I notice that the blog entries about Boogie’s skin issues get the MOST visits and comments compared to everything else on this blog. This “hair loss” post is many years old, and so are all the posts tagged Skin, but the comments and questions keep coming in. Lots of questions from parents of suffering dogs who want to know which remedies worked and which ones didn’t.
I don’t have answers for other people’s dogs, but here is an update for Boogie….
After spending $$$$ on vet bills, products, and visits to the dermatology clinic over the past 5 years, I decided NOT to go the path of allergy testing and lifelong injections. Our pet insurance doesn’t cover this stuff because anything skin-related is considered a “pre-existing condition”, so I have been focused on more cost-effective solutions.
2015: Boogie’s skin is not great but it is SO MUCH BETTER. In fact, over the past 12 months, Boogie’s skin has been at its best, and looks pretty good compared to previous years. The summer of 2014 was the first time in 5 years that he did not go on a long course of antibiotics and lose most of his hair. He also had no crusty bits.
- Darwin’s pet food – Beef and Veggies (I always cook the meat so it’s not 100% raw)
- Nordic Naturals Pet Cod Liver Oil
- 1 benadryl pill, crushed and mixed in food.
It took roughly 8 months before I saw the difference with Darwins food and the Pet Cod Liver Oil. Boogie’s coat became fuller and shinier; not rough and dry like before.
Benadryl was recommended by our vet. It seems extreme to be giving this to him every single day – but he is less inclined to scratch, and scratching is the FIRST STEP to infections. In warmer/itchier seasons, he gets 1 benadryl per day. In cooler seasons, he gets one every other day. He still scratches, and is still itchy… but I think it would be much worse without the benadryl.
I also bathe Boogie with Vet’s Best Allergy-Itch Relief shampoo, and occasionally soak him in a tub of diluted Vet’s Best Hot Spot Spray or I wipe him down with a cloth that I put some spray on. Especially after he has been rolling around in the grass.
Boogie still gets red and raw spots… especially on his face and in his armpits. I have found that the Virbac Resicort lotion (from our vet) helps with his armpits, but unfortunately this is a recurring problem.
P.S. I tried the coconut oil and apple cider vinegar… these didn’t do anything.
UPDATE – May 2016
This here is a really really old blog post but as I am still receiving so many comments and questions, I want to give a very quick update on Boogie’s skin problems which did in fact, repeat themselves every Summer until last year when we started him on Apoquel – an allergy medicine that does not carry the harmful effects of antibiotics or steroids or benadryl.
Boogie’s allergies were ENVIRONMENTAL, not food-related. So the grass, pollen, air, flea bites… etc.
Apoquel inhibits itching so that Boogie doesn’t feel the need to scratch – which means that his skin does not get infected (which leads to Staph infections). Boogie’s skin has cleared up and he looks great. He also has had blood work done and everything is normal. No bad side effects from the Apoquel except some weight gain.
The only problem so far with Apoquel is that it is expensive and Boogie has to take it EVERY DAY forever. When we ran out and he stopped taking it, the itchiness came back within days. It is also only available from an Animal Dermatologist. Vets have a limited supply.
The other very important life changer for Boogie is WEEKLY baths with Hexazole shampoo – this stuff is amazing. Everyone comments on how nice and shiny Boogie’s coat is. Also expensive, of course. But it works.
I am not a medical expert so don’t take my word for anything. Please talk to your vet or dermatology specialist. Hope this helps! – Lili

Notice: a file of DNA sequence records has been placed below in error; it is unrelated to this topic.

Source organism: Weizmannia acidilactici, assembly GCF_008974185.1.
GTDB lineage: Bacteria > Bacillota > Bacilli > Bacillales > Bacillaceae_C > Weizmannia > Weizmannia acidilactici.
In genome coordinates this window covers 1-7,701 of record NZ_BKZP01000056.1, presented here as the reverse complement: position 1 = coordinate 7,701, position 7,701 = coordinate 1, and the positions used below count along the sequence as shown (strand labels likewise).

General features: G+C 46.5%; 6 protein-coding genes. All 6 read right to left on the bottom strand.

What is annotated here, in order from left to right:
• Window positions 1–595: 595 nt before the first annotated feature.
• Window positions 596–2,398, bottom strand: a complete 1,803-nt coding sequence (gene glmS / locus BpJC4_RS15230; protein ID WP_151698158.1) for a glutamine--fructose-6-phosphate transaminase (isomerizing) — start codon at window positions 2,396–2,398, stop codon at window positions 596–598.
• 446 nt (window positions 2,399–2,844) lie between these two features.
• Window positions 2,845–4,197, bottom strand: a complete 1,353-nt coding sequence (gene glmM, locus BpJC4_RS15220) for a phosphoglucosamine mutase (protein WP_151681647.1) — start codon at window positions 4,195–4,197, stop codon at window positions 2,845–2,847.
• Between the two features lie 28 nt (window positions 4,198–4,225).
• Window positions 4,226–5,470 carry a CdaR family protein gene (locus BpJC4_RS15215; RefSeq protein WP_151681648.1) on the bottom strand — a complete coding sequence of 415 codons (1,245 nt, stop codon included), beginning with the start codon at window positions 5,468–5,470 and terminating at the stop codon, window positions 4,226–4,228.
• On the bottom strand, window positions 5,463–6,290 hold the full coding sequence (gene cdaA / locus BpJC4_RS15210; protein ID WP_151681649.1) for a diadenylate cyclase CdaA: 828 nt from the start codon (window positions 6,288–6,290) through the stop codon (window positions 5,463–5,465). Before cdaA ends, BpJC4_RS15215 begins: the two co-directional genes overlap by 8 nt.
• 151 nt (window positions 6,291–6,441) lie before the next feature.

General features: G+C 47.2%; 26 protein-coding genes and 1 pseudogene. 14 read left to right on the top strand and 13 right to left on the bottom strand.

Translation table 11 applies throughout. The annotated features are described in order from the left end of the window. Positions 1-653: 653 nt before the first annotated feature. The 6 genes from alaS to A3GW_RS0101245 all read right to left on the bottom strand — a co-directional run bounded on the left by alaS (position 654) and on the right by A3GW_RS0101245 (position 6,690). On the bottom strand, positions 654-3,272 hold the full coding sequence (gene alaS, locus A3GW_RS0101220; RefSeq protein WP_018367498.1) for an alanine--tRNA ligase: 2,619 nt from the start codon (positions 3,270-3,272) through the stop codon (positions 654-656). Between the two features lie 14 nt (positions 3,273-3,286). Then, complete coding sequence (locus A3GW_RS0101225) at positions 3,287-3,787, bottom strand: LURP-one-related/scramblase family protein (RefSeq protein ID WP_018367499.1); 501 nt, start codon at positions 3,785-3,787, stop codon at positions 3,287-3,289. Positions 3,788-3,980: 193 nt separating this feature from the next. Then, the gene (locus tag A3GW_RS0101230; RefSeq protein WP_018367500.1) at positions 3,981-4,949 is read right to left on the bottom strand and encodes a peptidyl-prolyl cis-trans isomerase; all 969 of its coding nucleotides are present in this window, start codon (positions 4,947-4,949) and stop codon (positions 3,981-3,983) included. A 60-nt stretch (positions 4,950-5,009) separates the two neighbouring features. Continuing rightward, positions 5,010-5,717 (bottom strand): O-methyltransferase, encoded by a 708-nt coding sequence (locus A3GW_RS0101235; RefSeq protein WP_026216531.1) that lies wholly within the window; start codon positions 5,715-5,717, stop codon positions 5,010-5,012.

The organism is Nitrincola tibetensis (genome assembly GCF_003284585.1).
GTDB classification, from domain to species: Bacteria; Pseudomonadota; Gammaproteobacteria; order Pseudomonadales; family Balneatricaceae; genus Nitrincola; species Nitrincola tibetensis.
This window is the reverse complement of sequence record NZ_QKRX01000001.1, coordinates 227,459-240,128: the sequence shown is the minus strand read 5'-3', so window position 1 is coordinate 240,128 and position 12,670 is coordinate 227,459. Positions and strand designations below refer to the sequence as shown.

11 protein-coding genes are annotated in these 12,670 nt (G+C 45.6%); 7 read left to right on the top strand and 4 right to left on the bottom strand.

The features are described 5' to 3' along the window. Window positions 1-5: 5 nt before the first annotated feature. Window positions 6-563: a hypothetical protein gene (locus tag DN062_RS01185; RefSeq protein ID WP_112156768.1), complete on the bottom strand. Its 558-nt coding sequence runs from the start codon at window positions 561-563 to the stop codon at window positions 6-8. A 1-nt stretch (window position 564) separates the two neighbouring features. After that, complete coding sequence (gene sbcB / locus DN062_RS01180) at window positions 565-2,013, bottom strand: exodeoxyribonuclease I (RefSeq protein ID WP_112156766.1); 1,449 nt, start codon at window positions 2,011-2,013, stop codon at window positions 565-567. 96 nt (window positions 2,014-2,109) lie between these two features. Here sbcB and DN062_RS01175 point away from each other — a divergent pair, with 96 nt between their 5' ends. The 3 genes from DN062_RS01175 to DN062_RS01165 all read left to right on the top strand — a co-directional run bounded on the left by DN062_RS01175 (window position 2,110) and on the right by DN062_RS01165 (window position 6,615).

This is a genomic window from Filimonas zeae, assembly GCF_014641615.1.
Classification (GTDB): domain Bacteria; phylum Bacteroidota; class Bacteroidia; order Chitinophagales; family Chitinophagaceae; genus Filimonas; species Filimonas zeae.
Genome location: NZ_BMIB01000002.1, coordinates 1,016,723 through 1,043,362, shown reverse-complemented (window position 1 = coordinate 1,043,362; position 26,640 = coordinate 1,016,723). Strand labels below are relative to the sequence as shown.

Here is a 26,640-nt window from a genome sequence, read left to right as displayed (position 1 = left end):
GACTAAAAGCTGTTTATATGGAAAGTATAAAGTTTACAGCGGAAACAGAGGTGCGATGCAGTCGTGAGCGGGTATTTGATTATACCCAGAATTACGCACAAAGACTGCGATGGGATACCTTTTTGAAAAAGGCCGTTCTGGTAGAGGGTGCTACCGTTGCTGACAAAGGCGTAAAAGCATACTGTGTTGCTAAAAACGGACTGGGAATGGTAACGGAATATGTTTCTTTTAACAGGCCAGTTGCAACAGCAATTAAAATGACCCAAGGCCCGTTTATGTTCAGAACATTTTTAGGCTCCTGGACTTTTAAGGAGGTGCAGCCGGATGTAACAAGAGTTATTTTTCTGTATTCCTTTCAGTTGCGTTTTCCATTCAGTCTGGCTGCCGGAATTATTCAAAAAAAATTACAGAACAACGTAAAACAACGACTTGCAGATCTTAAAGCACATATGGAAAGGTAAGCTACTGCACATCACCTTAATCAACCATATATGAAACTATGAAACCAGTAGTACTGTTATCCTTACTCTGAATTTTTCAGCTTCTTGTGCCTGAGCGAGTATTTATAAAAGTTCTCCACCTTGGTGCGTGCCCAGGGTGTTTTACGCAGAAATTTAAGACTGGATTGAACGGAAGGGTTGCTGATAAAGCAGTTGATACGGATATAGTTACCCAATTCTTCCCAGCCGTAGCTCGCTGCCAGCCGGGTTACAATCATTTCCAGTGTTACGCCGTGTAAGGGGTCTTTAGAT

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- Dogs barking at him from behind fences
- Sounds of footsteps walking up behind us on the street
- The sound of buses, garbage trucks, fire trucks…
- My sneezing (Boogie used to leave the room whenever I sneezed)
- Watching youtube videos that have barking dogs in them
- Watching noisy movies
- Talking on Speaker Phone or Video Skype
- Sound of the kitchen timer when I’m cooking
- Sound of mail courier calling to me from outside the front door
- Going to the bathroom, stepping out to do laundry, emptying the trash (Boogie doesn’t wake up)
- When I come home and he’s curled up asleep oblivious that I am there.
- When I touch him gently to wake him up, and he JUMPS UP.
- When after preparing his breakfast I peek out the door and he is standing there, staring at the kitchen door, waiting for me to stick my head out the door.
- The one time I clapped my hands to call him (outdoors) and he became confused as to where the sound was coming from, became hypervigilant and started barking at everything on the street.
- When I watch old videos of Boogie and me interacting (me talking, he responding)… sometimes, I can’t help it… I start crying.
It’s that Clicker Expo time of year and I am not going. Sigh – I will miss Sarah Owings, Emily Larlham and Susan Friedman again! Even so, my brain seems to have kicked into WANT-TO-LEARN-NEW-THINGS mode! Thank goodness for Tawzer DVD sales.
DVDs on my Watch List this week:
2. Patient Like The Chipmunks – So glad this is on YouTube! Watched this historical gem a few nights ago. Warning: Different animals doing cute amazing things but I would rate this video a zero on the ‘warm and fuzzy’ scale. :) This is the cold, emotion-less face of Science, Enterprise and Efficiency in animal training… How it all began, starting with BF Skinner and pigeons shaped to guide missiles; critters in boxes performing 4-5 hour shifts…. The point is that the Brelands and Baileys are still so inspiring and deserve to be better known for being way ahead of their time in championing humane animal training methods. Quote Bob Bailey: “Patience and preparedness is better than brute force”.
3. Roger Abrantes – I have only watched Disc 1 of 3 so far and I am loving it. Quote: These DVDs are a “Review of the Principles of Behaviorism and Operant Conditioning spiced with the view of an Ethologist”. Roger Abrantes is fascinating to listen to and to observe and I think this might be the first dog training DVD I have ever watched where the presenter is actually interacting with and moving around with a dog (and their humans) rather than talking straight to camera the whole session. He also very clearly defines the words he uses. eg, Signal vs Cue vs Command; and I like that he says “Inhibitors” instead of “Punishers”.